The Feudalisation of Britain
Although this article addresses the feudalisation of Britain, it is a plague that infects the West as a whole.
The economic cause of this new feudalisation is that giant global corporations are running out of cheap labour in the Third World to sustain their profitability and the disproportionate remuneration packages for their executives.
At the same time, the dishonesty and incompetence of the Western financial industry has plunged Western economies into the worst recession in a century, which has left millions of unemployed and low-paid workers requiring government assistance in order to meet the basic necessities of life.
The West’s financial and corporate elite thus saw an opportunity. The unemployed in the West could be compelled to replace the loss of cheap Third World labour under threat of losing their government assistance. Governments called this scheme ‘austerity’.
A stark admission of this policy came from Britain’s Secretary of State for Work and Pensions, Iain Duncan Smith, in an interview on Britain’s Channel 4 Dispatches programme, ‘How the Rich get Richer’, presented by Fraser Nelson of the Spectator magazine (17 November, 2014).
When it was explained to him that people working even 10 hours a day were unable to support themselves and their families, and were less well-off than they would be on welfare, Duncan Smith’s answer was that the Government’s welfare reforms would ensure that people would always be better off working than claiming benefits.
But since the Government does not propose to ensure that global corporations and financial institutions be compelled to pay a living wage, Duncan Smith clearly means that the already inadequate welfare support will be cut to such a level that people will be forced to work under any conditions and for any wage under threat of sanction.
The unemployed are to be harvested as a cash crop under threat of starvation and homelessness.
And while the Government relentlessly presses ahead with its feudalisation reforms, forcing many British people, the unemployed and workers alike, to resort to food banks to feed their children, and charity shops to clothe them, Britain’s Chancellor of the Exchequer has been pre-occupied with challenging an EU directive from Brussels to cap bankers’ bonuses.
Yet, bankers’ bonuses are only possible because the Government has pumped billions of pounds into the hands of the incompetent and corrupt financial institutions that brought about this economic catastrophe in the first place. The greatest welfare cheque in history was written out to the greatest economic villains in history.
But to deflect criticism from the villains in the story, the Government, supported by a compliant media itself in the power of the new ‘economic royalists’, or beholden to the Government for its funds, set about demonising the victims by portraying them as welfare ‘scroungers’ crippling the economy, and living off ‘hard-working’ taxpayers.
This demonization of the poor, the vulnerable, and the oppressed, has instilled in even otherwise decent people a sense of contempt which has conditioned them to accept that their fellow human beings ‘deserve’ to suffer indignity, abuse, and hardship at the hands of a morally ambiguous Government, and morally vacuous corporations.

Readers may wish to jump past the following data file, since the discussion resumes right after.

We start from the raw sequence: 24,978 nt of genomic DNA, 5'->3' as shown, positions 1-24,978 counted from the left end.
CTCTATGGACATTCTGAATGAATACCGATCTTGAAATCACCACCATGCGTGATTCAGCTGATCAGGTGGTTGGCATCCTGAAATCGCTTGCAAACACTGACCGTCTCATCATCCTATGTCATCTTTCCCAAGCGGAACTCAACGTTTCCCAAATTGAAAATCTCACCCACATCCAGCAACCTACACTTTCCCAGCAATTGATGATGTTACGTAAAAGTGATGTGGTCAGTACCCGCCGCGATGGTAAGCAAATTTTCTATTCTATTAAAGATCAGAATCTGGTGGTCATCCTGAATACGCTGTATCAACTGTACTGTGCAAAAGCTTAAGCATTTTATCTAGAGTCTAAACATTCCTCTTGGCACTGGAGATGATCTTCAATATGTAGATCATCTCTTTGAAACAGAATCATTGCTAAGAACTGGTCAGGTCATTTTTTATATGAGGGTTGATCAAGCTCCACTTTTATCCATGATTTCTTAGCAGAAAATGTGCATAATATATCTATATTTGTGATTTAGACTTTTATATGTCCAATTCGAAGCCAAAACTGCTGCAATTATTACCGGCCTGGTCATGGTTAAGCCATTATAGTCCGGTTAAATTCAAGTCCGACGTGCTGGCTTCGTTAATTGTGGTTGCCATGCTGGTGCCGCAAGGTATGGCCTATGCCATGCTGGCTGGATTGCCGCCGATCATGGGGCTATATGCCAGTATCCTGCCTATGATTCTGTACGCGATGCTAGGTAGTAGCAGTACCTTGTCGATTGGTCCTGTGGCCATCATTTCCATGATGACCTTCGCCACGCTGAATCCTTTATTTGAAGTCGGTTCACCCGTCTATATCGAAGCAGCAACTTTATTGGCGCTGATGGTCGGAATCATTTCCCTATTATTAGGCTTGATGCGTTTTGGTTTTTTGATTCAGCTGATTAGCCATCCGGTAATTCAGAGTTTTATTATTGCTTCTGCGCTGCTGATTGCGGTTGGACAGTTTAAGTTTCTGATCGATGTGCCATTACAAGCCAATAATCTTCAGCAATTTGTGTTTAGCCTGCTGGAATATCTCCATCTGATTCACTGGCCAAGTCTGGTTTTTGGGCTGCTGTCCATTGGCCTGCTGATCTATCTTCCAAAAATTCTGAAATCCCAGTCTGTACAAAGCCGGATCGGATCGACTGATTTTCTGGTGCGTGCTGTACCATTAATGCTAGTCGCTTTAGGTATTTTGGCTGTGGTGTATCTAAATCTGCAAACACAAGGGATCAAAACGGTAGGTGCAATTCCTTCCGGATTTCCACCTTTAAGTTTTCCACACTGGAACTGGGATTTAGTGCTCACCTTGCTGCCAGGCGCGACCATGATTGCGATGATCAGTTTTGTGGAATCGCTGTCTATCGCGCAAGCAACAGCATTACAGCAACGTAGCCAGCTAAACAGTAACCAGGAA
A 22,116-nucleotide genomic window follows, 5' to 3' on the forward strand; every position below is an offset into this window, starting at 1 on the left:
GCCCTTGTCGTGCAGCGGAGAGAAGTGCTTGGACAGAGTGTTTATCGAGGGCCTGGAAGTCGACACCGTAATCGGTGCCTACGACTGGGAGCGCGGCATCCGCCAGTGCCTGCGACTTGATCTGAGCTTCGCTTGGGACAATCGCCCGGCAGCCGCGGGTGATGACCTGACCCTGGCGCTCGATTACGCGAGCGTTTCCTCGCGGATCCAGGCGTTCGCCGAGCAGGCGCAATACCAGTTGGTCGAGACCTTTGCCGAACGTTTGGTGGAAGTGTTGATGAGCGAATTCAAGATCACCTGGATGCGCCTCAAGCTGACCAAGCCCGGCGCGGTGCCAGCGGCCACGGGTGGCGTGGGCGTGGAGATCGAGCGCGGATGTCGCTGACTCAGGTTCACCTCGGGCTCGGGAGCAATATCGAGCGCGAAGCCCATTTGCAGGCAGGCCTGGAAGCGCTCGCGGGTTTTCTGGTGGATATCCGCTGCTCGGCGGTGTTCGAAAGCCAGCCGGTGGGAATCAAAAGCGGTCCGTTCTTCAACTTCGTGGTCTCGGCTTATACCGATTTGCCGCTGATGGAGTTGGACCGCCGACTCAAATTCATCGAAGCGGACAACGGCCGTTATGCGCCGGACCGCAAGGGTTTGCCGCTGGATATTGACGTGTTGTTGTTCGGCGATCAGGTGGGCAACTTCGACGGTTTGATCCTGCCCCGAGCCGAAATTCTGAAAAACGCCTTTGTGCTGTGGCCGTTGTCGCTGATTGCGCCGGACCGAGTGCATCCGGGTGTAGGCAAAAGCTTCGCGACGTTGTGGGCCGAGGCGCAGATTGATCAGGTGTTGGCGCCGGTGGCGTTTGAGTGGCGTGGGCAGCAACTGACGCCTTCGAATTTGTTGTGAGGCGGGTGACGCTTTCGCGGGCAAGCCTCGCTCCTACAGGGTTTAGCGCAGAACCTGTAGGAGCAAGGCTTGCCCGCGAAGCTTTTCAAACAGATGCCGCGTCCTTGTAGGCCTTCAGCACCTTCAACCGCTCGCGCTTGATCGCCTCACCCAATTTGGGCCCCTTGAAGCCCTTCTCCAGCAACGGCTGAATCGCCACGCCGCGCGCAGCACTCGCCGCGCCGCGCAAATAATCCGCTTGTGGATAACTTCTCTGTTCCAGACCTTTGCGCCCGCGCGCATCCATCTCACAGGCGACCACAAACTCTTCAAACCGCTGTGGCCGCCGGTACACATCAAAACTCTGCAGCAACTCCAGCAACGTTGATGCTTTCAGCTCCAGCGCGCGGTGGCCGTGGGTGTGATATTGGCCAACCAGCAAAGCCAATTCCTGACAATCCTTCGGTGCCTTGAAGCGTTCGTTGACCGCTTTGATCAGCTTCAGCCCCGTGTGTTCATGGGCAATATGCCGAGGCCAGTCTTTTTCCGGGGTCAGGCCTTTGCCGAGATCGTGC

But this is not the first time in recent history that free people have faced the threat of the malevolent aspirations of economic tyrants. It is, however, the first time that they have faced them without a leader of vision up to the challenge.
The last time free people faced such a challenge, the American people, at least, had a leader ready and willing to confront the menace. He was Franklin D Roosevelt.
He faced down ‘the privileged princes of these new economic dynasties, thirsting for power.’
He condemned the ‘small group [that] had concentrated into their own hands an almost complete control over other people’s property, other people’s money, other people’s labor — other people’s lives.’
And he recognized that ‘against economic tyranny such as this, the American citizen could appeal only to the organized power of government.’
But today, the organized power of government is in the service of the ‘economic dynasties’. It is imposing on its own people an economic tyranny for the benefit of ‘the privileged princes’.
Government is rendering itself the enemy of the people. And when people are forced into serfdom, then they become free to take whatever steps are necessary to ensure their own survival, and regain their dignity and freedom.
Freedom is that one thing that ‘no man gives up but with life itself.’
So it is not surprising that when Duncan Smith was asked whether the government’s policies towards the poor and oppressed might lead to revolution, he was silent.
However, the fear of revolution may just explain the extensive and intrusive surveillance programmes of Western governments. And it may also explain the multitude of ‘threats’ we are told we need to fear; some real, like Islamic terror, for which our own governments are largely responsible; others contrived, like the idea of an expansionist Russia intent on invading Europe.
As long as the people have enough to fear, then Government and the new economic royalty have less to fear – or so they hope.
Joseph BH McMillan